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Debt Ceiling Battle Looms between Biden and McCarthy

Debt Ceiling Battle Looms between Biden and McCarthy

President Joe Biden and new Republican House Speaker Kevin McCarthy will meet at the White House on Wednesday to discuss the US debt standoff – but they are so far apart that they can’t even agree on how to describe their meeting.

The stability of the US economy is at stake.

Debt Ceiling Battle Looms between Biden and McCarthy. Republicans are threatening to veto the usually rubber-stamp approval for raising the nation’s credit limit unless Democrats agree to steep future budget cuts first.

Meanwhile, the White House accuses Republicans of holding the economy “hostage” in order to extract politically motivated budget concessions.

If the debt ceiling is not raised by June, the US will be forced to default on its $31.4 trillion debt, a historic first that would leave the government unable to pay bills, undermine the US economy’s reputation, and likely panic investors.

McCarthy stated in a tweet on Tuesday that he will “negotiate for the American people.”

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When it comes to the debt ceiling, Biden, on the other hand, does not want to hear the word negotiation.

“The president firmly believes there should be no negotiation on this,” said John Kirby, Biden’s national security spokesman, on Tuesday.

Other clashes have occurred in the past when Republicans refused to allow the US debt to continue to rise.

However, on the majority of occasions, the disagreement was quickly resolved, Congress extended the ceiling, and the economy continued to function normally.

Things may be different this time because the political temperature is so high.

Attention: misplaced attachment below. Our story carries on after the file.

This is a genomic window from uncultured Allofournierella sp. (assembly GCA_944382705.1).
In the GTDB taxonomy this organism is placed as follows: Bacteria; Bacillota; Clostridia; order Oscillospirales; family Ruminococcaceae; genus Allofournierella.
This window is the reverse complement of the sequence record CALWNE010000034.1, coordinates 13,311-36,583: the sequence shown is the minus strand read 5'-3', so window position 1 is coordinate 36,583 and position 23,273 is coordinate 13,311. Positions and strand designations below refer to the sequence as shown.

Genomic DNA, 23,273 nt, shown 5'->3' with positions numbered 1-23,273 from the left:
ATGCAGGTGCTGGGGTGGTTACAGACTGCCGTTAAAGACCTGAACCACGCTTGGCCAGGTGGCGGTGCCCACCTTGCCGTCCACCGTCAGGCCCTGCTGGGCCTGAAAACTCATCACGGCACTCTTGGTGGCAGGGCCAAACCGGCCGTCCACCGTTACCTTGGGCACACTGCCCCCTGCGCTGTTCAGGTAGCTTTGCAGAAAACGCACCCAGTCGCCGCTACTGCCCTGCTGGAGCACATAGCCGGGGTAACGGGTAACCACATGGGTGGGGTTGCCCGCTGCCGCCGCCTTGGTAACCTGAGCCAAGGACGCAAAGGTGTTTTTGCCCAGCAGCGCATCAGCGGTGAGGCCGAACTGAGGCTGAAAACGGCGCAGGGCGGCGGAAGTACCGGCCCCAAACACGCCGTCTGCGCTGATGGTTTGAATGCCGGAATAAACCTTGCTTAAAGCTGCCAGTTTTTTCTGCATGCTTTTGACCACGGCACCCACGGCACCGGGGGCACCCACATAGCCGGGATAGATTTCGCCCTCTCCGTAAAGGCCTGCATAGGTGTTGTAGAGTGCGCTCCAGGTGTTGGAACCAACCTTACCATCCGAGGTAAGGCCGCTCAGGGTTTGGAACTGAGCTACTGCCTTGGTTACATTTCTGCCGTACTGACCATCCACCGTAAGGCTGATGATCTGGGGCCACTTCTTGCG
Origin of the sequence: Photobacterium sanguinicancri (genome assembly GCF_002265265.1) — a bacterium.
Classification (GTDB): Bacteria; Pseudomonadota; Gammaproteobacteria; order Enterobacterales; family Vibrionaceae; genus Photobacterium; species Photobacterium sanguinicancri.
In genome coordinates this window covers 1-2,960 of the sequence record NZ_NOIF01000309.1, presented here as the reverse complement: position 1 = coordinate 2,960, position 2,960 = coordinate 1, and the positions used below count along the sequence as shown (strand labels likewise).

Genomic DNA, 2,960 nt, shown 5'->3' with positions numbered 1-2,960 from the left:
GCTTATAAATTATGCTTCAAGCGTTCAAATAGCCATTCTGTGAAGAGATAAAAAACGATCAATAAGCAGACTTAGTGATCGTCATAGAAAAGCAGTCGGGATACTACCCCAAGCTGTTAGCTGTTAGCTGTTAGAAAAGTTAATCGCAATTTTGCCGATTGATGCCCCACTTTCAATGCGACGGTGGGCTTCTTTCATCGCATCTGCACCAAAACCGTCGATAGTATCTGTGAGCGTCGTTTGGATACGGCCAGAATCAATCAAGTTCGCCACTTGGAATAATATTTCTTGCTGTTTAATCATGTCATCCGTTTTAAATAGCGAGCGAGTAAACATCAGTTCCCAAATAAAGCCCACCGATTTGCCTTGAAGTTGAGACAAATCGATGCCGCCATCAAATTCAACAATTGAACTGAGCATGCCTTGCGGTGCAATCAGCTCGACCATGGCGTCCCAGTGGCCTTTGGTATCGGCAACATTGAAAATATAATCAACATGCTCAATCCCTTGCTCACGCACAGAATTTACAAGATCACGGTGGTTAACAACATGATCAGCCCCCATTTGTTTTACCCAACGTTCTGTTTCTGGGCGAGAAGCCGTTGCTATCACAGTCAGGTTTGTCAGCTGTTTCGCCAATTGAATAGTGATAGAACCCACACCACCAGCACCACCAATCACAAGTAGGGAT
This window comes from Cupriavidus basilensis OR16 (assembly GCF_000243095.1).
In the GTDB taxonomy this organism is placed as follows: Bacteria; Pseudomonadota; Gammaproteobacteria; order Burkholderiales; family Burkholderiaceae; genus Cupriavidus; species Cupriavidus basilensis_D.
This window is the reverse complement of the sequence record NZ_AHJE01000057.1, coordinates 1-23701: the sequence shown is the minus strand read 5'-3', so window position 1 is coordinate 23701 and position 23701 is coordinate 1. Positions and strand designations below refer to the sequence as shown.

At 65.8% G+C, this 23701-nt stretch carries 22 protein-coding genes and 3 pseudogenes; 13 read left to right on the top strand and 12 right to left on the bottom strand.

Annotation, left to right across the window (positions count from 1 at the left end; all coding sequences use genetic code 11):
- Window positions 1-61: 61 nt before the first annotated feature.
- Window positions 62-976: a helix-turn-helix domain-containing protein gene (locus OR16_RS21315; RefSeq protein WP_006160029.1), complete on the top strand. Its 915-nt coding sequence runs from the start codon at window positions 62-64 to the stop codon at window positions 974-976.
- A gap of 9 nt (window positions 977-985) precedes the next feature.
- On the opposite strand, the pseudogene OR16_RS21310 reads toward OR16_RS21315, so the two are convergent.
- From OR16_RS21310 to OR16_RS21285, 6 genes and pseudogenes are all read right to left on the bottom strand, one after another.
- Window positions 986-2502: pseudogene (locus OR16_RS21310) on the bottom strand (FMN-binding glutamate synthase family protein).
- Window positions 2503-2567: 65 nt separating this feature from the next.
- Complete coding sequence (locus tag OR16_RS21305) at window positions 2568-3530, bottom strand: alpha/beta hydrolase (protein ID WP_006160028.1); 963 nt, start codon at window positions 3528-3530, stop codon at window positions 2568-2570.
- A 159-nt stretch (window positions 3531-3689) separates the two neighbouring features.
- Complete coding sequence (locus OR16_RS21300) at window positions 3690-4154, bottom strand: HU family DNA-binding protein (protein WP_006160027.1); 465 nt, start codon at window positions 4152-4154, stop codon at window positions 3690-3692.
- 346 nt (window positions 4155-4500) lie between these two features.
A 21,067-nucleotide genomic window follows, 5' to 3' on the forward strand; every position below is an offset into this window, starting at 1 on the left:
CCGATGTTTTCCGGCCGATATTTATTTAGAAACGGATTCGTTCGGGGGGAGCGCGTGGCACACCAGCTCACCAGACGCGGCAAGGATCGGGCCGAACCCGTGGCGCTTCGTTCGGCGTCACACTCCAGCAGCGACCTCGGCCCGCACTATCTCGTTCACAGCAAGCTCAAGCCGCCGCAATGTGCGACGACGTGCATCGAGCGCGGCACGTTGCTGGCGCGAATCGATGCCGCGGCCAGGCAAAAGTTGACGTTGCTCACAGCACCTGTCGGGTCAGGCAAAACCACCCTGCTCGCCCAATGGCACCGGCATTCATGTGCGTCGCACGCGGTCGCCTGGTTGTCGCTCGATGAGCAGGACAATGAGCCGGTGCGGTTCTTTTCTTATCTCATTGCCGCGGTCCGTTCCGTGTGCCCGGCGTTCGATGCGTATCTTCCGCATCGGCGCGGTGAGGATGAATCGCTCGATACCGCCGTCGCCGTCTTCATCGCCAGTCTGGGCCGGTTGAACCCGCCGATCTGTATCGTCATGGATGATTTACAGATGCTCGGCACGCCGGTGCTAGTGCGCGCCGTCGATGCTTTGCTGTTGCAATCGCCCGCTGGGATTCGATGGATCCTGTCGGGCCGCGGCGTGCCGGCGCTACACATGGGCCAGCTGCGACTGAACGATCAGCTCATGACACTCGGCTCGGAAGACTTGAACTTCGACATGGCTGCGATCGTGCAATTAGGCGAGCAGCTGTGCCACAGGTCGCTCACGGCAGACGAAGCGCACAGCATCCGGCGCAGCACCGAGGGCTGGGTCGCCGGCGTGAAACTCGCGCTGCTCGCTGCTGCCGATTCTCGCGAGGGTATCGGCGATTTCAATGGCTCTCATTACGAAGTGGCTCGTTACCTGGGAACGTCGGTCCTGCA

Biden, who is two years into his first term, is widely expected to announce his candidacy for a second term in the 2024 election.

And Republicans, who have recently taken control of the House, are eager to demonstrate their power.

Even if McCarthy is willing to compromise, his power in Congress is almost entirely dependent on the desires of a far-right group of Republicans who are more likely to play chicken, regardless of the global financial consequences.

Budget nitty gritty

The White House has stated that the current debt ceiling will not be included in any future government spending negotiations because the $31.4 trillion has already been agreed to by Congress. In other words, refusing to raise the debt ceiling is equivalent to refusing to pay an existing credit card bill.

There may be room for bargaining on future budget changes.

McCarthy’s stated goal is to address “runaway spending.”

But, when it comes down to it, neither party can say where they can find significant savings unless they go after the politically untouchable Social Security, Medicare, Medicaid, or other government-subsidized healthcare.

Biden is signaling that he intends to call McCarthy’s bluff by demanding that the Republicans lay out exactly where they intend to cut.

In a memo issued Tuesday, National Economic Council Director Brian Deese and Office of Management and Budget Director Shalanda Young challenged McCarthy to release a draft budget.

According to reports, the White House will issue its own on March 9.

This is “so the American people can see how House Republicans intend to reduce the deficit,” according to two senior Biden aides.

McCarthy previously stated that he is “not interested in political games.”

However, in remarks to supporters on Tuesday, Biden described McCarthy as a “decent man” who had become beholden to his far right after an embarrassingly long battle to win the House speakership.

“He had to make commitments that are absolutely out of the ordinary for a House speaker to make in order to become the leader,” Biden said.

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